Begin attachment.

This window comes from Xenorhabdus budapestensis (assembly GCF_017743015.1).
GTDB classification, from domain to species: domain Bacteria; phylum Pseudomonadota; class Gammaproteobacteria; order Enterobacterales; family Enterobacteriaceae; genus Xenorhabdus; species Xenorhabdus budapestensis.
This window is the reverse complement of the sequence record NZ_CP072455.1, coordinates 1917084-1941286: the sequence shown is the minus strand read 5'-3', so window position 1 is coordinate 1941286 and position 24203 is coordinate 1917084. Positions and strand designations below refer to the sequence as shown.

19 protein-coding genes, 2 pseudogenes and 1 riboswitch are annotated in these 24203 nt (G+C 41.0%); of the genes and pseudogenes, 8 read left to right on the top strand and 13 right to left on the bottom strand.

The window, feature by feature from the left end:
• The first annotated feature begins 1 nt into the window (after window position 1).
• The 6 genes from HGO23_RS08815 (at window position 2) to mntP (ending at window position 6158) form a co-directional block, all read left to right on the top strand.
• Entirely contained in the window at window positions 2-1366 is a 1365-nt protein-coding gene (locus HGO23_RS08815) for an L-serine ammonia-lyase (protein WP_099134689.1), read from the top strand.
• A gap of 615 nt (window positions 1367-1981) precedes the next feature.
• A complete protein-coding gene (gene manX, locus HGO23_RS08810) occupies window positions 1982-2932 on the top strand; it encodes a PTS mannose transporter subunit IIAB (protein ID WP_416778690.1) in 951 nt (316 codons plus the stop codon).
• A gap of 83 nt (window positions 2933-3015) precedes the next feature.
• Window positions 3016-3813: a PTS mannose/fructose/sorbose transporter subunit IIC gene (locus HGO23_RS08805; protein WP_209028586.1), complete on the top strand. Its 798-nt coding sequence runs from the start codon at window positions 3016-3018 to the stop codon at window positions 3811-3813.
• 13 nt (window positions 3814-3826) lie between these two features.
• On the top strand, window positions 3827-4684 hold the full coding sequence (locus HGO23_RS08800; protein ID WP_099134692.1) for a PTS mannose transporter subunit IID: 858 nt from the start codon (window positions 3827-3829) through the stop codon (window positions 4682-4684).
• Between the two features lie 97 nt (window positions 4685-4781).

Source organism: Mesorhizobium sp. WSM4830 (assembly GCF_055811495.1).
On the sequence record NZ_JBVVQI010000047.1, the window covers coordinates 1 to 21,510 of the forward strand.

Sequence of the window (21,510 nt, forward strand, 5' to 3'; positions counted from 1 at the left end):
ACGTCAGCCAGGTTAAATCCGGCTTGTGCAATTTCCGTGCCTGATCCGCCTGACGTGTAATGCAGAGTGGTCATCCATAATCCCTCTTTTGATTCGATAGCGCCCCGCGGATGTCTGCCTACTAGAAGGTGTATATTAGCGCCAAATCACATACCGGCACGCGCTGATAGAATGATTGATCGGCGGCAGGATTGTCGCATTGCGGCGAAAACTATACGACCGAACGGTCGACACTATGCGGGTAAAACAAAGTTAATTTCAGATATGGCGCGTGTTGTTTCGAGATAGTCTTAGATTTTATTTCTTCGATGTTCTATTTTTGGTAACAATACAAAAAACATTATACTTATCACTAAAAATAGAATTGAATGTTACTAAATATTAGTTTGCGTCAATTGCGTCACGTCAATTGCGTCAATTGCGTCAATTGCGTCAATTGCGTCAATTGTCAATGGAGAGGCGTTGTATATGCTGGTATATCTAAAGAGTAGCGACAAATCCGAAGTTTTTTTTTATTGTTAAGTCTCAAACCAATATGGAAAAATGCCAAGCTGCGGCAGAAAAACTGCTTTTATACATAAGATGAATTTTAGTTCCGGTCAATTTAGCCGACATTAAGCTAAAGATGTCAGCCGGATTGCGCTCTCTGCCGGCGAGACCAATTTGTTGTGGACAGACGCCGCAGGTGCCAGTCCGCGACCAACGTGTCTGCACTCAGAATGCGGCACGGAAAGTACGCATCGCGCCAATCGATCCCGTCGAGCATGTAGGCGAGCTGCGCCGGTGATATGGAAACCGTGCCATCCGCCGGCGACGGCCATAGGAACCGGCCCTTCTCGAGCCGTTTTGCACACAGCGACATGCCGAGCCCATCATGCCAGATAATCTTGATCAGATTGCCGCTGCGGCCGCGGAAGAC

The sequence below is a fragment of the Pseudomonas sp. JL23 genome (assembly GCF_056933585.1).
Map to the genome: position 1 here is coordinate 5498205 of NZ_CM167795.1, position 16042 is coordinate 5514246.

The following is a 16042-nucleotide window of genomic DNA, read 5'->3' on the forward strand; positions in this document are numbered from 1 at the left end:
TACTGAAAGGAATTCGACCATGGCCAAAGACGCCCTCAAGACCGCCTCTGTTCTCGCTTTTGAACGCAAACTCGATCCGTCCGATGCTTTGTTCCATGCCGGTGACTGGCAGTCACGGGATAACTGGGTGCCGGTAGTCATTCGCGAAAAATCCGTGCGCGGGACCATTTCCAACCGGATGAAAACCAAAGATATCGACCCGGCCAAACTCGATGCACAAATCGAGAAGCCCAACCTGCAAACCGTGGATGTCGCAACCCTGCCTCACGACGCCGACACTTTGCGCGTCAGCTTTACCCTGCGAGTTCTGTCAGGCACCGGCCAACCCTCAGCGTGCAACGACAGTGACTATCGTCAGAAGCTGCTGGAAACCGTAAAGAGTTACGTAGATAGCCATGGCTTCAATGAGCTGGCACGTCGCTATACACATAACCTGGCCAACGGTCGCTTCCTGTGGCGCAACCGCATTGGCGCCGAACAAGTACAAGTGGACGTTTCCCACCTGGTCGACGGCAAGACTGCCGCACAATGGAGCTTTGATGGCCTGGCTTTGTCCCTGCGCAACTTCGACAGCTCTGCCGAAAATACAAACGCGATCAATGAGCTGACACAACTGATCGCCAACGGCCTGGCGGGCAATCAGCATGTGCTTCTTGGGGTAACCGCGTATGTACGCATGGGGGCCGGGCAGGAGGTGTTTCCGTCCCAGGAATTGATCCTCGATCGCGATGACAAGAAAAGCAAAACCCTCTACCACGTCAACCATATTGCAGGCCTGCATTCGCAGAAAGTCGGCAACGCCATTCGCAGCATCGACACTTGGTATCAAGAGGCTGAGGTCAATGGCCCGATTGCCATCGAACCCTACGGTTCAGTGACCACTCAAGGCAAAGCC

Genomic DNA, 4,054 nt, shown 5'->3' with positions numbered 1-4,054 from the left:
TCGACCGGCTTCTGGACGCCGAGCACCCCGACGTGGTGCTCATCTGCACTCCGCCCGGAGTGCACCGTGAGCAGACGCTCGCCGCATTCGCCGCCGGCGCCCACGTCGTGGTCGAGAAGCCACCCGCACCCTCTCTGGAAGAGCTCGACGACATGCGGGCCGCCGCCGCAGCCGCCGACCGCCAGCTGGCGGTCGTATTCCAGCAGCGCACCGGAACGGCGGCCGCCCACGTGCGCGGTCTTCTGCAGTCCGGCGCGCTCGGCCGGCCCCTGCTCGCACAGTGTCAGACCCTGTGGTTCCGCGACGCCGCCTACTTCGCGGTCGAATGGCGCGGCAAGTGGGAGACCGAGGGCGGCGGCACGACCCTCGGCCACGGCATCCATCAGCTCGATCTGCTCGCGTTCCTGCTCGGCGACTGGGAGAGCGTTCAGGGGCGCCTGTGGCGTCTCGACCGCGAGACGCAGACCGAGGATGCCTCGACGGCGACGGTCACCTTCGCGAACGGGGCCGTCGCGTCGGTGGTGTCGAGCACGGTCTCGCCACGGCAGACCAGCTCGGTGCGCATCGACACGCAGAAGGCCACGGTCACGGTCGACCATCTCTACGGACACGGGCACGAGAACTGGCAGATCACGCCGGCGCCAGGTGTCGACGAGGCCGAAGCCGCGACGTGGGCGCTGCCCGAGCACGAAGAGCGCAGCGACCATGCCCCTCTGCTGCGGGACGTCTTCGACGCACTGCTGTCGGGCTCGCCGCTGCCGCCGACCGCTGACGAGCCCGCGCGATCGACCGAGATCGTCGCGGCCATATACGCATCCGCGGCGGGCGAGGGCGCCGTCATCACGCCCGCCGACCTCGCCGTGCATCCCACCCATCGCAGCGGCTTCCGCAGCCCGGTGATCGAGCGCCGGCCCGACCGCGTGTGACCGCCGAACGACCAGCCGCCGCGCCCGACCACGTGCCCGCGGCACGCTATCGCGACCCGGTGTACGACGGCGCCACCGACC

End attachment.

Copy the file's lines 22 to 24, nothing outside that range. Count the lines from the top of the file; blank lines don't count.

The following is a 16042-nucleotide window of genomic DNA, read 5'->3' on the forward strand; positions in this document are numbered from 1 at the left end:
TACTGAAAGGAATTCGACCATGGCCAAAGACGCCCTCAAGACCGCCTCTGTTCTCGCTTTTGAACGCAAACTCGATCCGTCCGATGCTTTGTTCCATGCCGGTGACTGGCAGTCACGGGATAACTGGGTGCCGGTAGTCATTCGCGAAAAATCCGTGCGCGGGACCATTTCCAACCGGATGAAAACCAAAGATATCGACCCGGCCAAACTCGATGCACAAATCGAGAAGCCCAACCTGCAAACCGTGGATGTCGCAACCCTGCCTCACGACGCCGACACTTTGCGCGTCAGCTTTACCCTGCGAGTTCTGTCAGGCACCGGCCAACCCTCAGCGTGCAACGACAGTGACTATCGTCAGAAGCTGCTGGAAACCGTAAAGAGTTACGTAGATAGCCATGGCTTCAATGAGCTGGCACGTCGCTATACACATAACCTGGCCAACGGTCGCTTCCTGTGGCGCAACCGCATTGGCGCCGAACAAGTACAAGTGGACGTTTCCCACCTGGTCGACGGCAAGACTGCCGCACAATGGAGCTTTGATGGCCTGGCTTTGTCCCTGCGCAACTTCGACAGCTCTGCCGAAAATACAAACGCGATCAATGAGCTGACACAACTGATCGCCAACGGCCTGGCGGGCAATCAGCATGTGCTTCTTGGGGTAACCGCGTATGTACGCATGGGGGCCGGGCAGGAGGTGTTTCCGTCCCAGGAATTGATCCTCGATCGCGATGACAAGAAAAGCAAAACCCTCTACCACGTCAACCATATTGCAGGCCTGCATTCGCAGAAAGTCGGCAACGCCATTCGCAGCATCGACACTTGGTATCAAGAGGCTGAGGTCAATGGCCCGATTGCCATCGAACCCTACGGTTCAGTGACCACTCAAGGCAAAGCC

Genomic DNA, 4,054 nt, shown 5'->3' with positions numbered 1-4,054 from the left: